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WHAT IT TAKES TO 'WALK THE WALK' FOR CLIENTS

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AVENTURA, Fla. -- The roles of brokers, underwriters and other financial service providers are overlapping as they battle to provide increasingly complex services to increasingly sophisticated risk managers, two industry leaders agree.

"The 'Leave it to Beaver' world where everyone had a nice, white picket fence around their own yard and everyone knew where their yard ended" has changed, said Heidi Hutter, chairman, chief executive officer and president of Swiss Reinsurance America Corp. in New York. "Those fences are coming down."

The largest insurance brokers are no longer just in the brokerage business but are in "a broad range of service businesses," noted Patrick G. Ryan, chairman, CEO and president of Aon Corp. in Chicago.

Ms. Hutter and Mr. Ryan delivered keynote addresses at the 7th World Captive and Alternative Risk Financing Forum in Aventura, Fla., late last month.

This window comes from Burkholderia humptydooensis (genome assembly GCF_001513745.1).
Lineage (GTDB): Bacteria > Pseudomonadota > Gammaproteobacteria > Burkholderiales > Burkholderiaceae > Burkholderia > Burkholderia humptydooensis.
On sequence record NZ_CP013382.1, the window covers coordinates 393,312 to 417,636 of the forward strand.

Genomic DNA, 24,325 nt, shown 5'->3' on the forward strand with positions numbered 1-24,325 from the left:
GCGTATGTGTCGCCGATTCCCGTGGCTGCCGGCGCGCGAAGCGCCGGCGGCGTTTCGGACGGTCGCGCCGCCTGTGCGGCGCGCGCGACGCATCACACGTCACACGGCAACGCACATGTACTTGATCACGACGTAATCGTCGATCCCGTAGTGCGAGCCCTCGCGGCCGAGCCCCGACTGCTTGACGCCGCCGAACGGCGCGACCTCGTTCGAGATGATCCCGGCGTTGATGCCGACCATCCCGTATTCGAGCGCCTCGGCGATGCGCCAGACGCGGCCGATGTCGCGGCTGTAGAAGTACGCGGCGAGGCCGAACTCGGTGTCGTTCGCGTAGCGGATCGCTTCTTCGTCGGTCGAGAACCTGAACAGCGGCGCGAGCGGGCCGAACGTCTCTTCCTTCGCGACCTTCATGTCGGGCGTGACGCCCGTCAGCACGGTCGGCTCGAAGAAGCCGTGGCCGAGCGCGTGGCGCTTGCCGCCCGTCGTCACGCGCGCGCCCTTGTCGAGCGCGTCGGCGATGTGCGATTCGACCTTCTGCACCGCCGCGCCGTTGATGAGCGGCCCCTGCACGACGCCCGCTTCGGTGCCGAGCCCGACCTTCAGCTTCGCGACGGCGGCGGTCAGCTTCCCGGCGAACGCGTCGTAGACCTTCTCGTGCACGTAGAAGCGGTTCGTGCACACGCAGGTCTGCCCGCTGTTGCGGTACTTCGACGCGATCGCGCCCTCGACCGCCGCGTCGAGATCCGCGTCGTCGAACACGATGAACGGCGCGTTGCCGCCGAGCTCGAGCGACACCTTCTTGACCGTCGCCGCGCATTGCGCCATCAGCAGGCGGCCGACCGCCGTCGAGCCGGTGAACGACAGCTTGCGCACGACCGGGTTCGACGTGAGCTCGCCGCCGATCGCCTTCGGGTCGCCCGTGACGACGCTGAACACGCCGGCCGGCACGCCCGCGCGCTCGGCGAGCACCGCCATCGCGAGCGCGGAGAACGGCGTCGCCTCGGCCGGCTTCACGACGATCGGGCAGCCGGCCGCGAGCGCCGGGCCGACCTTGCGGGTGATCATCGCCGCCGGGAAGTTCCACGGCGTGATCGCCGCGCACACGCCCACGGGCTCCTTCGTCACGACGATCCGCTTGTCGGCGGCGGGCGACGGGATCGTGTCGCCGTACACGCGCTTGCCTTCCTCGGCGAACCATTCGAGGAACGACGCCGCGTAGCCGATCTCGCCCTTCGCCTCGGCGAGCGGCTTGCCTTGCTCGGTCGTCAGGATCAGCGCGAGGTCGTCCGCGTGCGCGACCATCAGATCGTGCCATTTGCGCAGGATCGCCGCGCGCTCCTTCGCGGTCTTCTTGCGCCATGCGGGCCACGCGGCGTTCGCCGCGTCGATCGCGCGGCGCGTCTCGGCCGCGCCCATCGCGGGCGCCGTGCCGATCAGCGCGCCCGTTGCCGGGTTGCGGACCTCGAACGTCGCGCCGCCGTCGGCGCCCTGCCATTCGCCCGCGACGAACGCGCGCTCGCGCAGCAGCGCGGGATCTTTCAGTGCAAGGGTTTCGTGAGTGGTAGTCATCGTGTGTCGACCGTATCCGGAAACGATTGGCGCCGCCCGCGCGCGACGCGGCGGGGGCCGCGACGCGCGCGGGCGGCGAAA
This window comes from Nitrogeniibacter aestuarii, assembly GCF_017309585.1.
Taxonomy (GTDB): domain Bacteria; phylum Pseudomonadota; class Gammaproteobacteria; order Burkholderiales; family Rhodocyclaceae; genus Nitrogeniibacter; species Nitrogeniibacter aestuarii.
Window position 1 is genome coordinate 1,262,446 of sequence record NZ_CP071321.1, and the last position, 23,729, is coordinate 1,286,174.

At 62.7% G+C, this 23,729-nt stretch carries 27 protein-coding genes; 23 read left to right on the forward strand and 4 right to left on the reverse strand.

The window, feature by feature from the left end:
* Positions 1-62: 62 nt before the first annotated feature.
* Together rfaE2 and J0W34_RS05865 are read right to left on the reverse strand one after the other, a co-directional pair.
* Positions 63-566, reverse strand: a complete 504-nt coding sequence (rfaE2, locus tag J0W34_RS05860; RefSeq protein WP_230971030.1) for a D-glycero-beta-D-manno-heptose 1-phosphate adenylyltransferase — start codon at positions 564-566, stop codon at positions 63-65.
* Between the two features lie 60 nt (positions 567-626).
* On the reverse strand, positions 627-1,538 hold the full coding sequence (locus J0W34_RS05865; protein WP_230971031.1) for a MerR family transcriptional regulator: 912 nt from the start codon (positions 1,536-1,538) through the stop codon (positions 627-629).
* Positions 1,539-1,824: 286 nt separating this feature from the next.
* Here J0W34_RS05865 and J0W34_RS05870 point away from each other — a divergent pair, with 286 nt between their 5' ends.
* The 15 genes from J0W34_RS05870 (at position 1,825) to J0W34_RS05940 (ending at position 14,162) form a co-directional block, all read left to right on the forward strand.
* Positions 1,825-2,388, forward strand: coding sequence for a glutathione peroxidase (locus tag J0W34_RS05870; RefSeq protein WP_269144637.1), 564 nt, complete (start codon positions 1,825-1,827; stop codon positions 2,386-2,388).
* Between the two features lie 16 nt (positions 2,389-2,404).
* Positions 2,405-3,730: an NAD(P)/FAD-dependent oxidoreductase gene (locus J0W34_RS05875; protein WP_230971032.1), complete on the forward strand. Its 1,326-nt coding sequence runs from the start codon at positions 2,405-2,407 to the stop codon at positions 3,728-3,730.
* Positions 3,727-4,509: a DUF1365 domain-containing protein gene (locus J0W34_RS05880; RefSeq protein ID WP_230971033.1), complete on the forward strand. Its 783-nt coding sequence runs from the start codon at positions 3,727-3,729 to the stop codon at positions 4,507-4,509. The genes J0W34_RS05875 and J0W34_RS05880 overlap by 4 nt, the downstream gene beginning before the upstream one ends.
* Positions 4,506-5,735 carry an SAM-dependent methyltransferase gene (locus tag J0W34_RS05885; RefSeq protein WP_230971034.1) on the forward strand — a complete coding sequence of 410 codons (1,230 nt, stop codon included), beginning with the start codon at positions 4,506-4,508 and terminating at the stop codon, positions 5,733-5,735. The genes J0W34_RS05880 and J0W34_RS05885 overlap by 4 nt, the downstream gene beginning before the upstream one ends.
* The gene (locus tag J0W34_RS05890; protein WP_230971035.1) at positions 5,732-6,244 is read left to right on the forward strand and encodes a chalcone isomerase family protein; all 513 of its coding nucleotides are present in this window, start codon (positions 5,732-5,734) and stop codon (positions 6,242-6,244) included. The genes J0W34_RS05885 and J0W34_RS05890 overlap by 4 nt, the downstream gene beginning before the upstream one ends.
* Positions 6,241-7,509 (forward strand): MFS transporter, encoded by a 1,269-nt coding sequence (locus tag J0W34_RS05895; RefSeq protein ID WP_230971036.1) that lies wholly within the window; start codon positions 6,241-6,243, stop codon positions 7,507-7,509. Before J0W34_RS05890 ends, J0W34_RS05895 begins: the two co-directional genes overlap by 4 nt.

Like risk managers themselves, service providers need to take an all-encompassing view of buyers' needs -- from loss control to coping with balance sheet risks -- and possible solutions from self-insurance to capital markets products, the two executives said.

This "holistic" view of risk has generated a lot of discussion without always changing the way business is done, Ms. Hutter observed, "People are still talking the talk but not walking the walk," she said.

Still, reinsurers have to deal with heightened expectations on a number of fronts, she added.

Reinsurer shareholders, for example, are demanding greater returns from an industry that has traditionally underperformed other segments of the market. Regulators expect greater financial security while they also try to ensure availability and affordability of coverage, and rating agencies have pushed for higher levels of reinsurer capitalization, she said.

Reinsurers' clients also have higher expectations than in earlier years, when the "risk transfer food chain" consisted of a policyholder buying insurance, the insurer ceding reinsurance and the reinsurer buying retrocessional coverage, assisted by brokers at each step, she said.